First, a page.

‘I have a Dream’ by Rashmi Bansal : Book Review

By Rahul Chaudhary in Reviews 27/03/2017

As the ever-optimistic title invites me towards a light read on a tiring Wednesday afternoon, I open up the book to expect exactly what it cover claims the book to be – 20 stories, 20 social entrepreneurs, their journeys, struggles and the principles that guided them towards making their dream a living breathing reality.


Divided into 3 sections – Rainmakers, Changemakers and The Spiritual Capitalist, I’d suggest you to not the read the book in one go but take your time from busy schedule to devour it. Rainmakers consists of the journey of 11 social visionaries who found a commercial angle to old problems. Unsatisfied with the good old charity, these social entrepreneurs erected various enterprises that do generate profit, but that is not their hobby horse. Veering off the from the typical profit based monomaniacal business model, these enterprises are a ‘new breed’ of entrepreneurship, bent on doing good. From Bindeshwar Pathak, the soul Sulabh International which revolutionized not only private and public hygiene and sanitation but also the social upliftment of the scavengers, to Dhurv Lakra, who founded Mirakle Couriers – a service employing only deaf people, each story slowly and gradually transforms from a typical middle-upper class life into a groundbreaking journey that steadily yet surely, ripples through the lives of thousands if not lakhs of those who now lead the good life.


Stories of enterprising women are even more inspirational as they face oddest of the odds in their way, only to show that the harsher the fire the stronger the iron.


Whether it be Sumita Ghose, widowed in 1998 when her husband was killed by the ULFA, who went on to found Rangsutra – a for-profit venture which sourced craft and textiles from villages and retails through Fabindia, or Ishita Khanna who has saved one of the rare untouched hill stations from onslaught of uninhibited tourism, every single story is a feather in the cap of exemplary female vision in our nation.


Changemakers consists of 6 stories of movements that snowballed into mass improvement, all thanks to one dare-dreamer who focused on the ‘aught’ than the ‘is’.  Each voyage towards making this world a better place is as inspirational as the other. Trilochan Sastry’s endeavor to revolutionize the election process through ADR also persuades one to go all out on unchartered territory.


Even for Changemakers, stories of ingenious women who went ahead and did the impossible are a delight for the feminist reader. The echoes made in the field of recycled clothing by Goonj, founded by Anshu Gupta, along with the teachings of Akanksha, making strides in education all thanks to the vision of Shaheen Mistri, are stories that will move even the most passive of readers to ponder on the status quo.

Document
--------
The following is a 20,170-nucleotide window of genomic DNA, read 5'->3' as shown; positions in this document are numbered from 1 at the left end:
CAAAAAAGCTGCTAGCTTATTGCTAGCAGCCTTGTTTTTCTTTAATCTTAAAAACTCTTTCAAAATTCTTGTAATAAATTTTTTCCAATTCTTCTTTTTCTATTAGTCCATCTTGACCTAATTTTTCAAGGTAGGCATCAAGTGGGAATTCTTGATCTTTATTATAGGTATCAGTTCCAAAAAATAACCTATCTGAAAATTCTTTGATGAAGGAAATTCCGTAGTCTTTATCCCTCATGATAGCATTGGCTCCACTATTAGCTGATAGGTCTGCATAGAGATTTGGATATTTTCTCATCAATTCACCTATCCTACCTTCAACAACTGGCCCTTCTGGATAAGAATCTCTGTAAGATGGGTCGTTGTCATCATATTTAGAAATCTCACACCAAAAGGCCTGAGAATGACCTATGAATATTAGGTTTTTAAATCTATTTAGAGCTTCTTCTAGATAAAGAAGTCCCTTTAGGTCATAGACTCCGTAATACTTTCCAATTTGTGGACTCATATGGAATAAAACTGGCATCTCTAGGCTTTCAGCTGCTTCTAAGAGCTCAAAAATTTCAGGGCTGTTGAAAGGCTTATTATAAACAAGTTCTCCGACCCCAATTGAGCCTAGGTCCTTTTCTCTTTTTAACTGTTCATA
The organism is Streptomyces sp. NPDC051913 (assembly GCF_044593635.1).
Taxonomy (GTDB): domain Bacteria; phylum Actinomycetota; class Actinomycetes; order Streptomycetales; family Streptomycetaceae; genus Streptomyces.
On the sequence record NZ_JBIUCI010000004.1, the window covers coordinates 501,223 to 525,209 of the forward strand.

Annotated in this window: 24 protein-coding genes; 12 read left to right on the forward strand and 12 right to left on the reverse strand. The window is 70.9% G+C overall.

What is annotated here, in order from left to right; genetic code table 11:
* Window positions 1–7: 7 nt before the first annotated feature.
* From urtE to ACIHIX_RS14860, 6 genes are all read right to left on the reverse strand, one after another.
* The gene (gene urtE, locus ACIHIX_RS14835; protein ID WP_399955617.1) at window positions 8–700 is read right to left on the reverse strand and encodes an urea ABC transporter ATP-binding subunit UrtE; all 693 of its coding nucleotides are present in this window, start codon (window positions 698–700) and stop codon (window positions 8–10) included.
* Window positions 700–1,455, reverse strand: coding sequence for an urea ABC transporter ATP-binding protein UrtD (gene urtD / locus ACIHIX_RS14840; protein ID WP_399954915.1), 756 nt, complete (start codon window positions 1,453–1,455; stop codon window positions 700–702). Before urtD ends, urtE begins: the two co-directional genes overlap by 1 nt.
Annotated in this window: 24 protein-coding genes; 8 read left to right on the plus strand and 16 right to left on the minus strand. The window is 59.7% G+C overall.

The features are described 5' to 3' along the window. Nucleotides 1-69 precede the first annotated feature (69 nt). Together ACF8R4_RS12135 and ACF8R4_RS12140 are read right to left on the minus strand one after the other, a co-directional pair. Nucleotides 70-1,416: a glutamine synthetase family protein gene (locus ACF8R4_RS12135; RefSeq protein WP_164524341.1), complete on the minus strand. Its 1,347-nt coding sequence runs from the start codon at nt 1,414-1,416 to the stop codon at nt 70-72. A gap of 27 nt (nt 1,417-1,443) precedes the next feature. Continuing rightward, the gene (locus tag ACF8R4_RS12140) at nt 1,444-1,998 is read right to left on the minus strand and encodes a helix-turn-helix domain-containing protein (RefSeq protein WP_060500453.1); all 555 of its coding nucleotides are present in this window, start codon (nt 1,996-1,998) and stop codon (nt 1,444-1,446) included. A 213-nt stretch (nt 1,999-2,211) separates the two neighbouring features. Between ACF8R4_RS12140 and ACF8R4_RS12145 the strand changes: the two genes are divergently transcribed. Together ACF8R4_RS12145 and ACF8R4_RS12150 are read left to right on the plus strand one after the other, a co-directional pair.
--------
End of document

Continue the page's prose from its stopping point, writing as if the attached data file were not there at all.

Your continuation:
Finally, with some 3 stories, the last section- The Spiritual Capitalist, focusses on the people who abide by the good old fashion of service. With the purity of intentions and a selfless compass, these stories prove that scope for change does exist.  The ever famous (in fact so famous that it was covered by NatGeo Superkitchens) Akshaya Patra is a story as vividly inspirational as the other. Based off of the never ending meal unleashed by Krishna in Mahabharata, the mission aims to and succeeds in feeding millions of hungry little bellies every day.


Equally outstanding is the story of Parivaar, a housing-and-educational facility started by Vinayak Lohani that houses many otherwise neglected children and develops for them a future they never could have dreamed of. Finally, we close the book after finishing up with a story of renunciation, a perfect end to a book that surrounds the essence of defying the mainstream.


Apart from the contents, the structure of presentation is worth noting. While the non-reader may enjoy the short, even one-liner long paragraphs, the frequent para breaks break the flow of reading for someone seasoned in living through the pages. The reader may develop a love-hate relationship with the frequent use of Hindi phrases like “so ho gaya”, “ab toh karna hee hai”. Although they make the stories feel like more earthen and close to the Indian ethos, these phrases too, break the flow of reading.


While the non-reader may enjoy the short, even one-liner long paragraphs, the frequent para breaks break the flow of reading for someone seasoned in living through the pages.


Furthermore, the presentation of the book could’ve been more appealing. The feeling here was the same I had while reading Gulliver’s Travels- the most outstanding of endeavors narrated in a manner that isn’t completely just to them. If the narrative structure could’ve been tweaked a little, the book would’ve made for a much more enwrapping experience.


All in all, the book is a fairly stimulating experience, that will make one look around themselves and this world a little and I guess as long as a book inspires one, even a little bit, to change the world for the better, it has done its part.



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